That also seems hopeful, even though many Conservatives were said to despair at the final choice of candidates to lead them.

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Truss, 46, and 42-year-old Sunak are wooing Conservatives with policies and statements meant to appeal to the Tory grass roots.

That includes getting tough on Beijing, as Sunak vowed this week by calling China Britain’s “biggest long-term threat”. Truss, who has been seen as the more hawkish of the two, spoke of “freedom-loving” Commonwealth nations being a “clear alternative to growing malign influence from Beijing”.

While they campaign, Johnson is making the most of the prime minister’s Chequers country retreat northwest of London, where he reportedly intends to host parties with wife Carrie.

After Johnson steps down, like predecessor Theresa May, he will remain a backbench MP, representing his Uxbridge and South Ruislip seat in northwest London.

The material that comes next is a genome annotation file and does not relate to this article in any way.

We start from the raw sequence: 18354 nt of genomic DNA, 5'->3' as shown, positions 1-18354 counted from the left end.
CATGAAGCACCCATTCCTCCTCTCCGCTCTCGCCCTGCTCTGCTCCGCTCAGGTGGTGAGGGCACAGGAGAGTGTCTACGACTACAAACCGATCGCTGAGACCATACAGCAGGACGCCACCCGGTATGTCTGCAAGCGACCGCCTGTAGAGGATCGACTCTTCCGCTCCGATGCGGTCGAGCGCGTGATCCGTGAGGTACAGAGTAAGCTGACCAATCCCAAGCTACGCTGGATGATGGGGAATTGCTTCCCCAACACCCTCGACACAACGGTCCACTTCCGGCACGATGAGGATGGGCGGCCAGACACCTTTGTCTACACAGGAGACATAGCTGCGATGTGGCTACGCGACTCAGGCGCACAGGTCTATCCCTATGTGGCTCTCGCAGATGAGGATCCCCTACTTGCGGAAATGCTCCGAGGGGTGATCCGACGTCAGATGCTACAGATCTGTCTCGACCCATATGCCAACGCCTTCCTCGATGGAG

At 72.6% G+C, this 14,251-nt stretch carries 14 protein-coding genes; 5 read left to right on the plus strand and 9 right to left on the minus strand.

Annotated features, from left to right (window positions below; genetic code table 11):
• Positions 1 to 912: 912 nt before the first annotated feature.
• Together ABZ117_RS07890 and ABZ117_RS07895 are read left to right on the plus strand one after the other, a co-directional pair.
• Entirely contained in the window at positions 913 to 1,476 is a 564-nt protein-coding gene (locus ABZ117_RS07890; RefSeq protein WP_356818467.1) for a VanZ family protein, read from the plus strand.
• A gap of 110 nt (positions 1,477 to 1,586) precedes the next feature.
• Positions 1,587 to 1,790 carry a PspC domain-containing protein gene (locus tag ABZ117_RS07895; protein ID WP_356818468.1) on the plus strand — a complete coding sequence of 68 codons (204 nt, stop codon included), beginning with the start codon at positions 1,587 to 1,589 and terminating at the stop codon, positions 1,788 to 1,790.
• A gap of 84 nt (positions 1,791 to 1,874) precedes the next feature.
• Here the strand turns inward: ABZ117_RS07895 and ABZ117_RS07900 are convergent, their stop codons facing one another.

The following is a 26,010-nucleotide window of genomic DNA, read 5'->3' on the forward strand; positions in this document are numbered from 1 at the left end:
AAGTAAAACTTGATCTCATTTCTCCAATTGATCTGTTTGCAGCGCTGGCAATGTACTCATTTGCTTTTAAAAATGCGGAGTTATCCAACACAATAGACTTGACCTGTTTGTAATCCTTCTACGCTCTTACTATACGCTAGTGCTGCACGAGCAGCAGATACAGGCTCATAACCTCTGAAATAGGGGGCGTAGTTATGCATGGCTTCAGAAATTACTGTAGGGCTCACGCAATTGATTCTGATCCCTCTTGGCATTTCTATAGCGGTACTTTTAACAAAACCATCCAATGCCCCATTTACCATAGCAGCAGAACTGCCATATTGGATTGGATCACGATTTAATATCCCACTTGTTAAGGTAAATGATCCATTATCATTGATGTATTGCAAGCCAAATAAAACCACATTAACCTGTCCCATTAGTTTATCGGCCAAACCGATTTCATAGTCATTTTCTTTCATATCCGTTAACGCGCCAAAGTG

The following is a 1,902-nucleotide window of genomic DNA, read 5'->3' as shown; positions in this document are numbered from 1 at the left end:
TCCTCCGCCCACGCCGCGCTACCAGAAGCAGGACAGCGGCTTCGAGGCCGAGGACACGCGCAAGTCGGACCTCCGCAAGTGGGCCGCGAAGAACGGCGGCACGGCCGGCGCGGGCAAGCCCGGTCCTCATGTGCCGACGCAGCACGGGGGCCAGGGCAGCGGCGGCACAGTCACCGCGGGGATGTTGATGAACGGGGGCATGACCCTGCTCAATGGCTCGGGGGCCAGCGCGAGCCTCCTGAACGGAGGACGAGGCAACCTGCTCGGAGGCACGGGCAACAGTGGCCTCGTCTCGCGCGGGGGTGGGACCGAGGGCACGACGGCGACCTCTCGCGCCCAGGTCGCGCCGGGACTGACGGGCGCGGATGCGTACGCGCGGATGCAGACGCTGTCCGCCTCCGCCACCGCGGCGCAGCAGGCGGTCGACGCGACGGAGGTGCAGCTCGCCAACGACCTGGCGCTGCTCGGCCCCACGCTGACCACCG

Johnson still faces the outcome of an inquiry by parliament’s Committee of Privileges whether he deliberately misled the House of Commons about boozy parties in government offices including Downing Street, and broke lockdown rules.

If the inquiry finds Johnson deliberately misled parliament, he could face suspension.

Depending on the duration of a suspension, that could trigger a special election for Johnson’s seat, which he would be allowed to contest and likely win anyway.

Johnson, a former journalist and author, may pen his memoirs or work on his unfinished Shakespeare book.

There’s also consultancy and the lucrative public speaking circuit. Britain’s former prime ministers, particularly Tony Blair, have made a fortune from speaking at events.

This article was first published in South China Morning Post.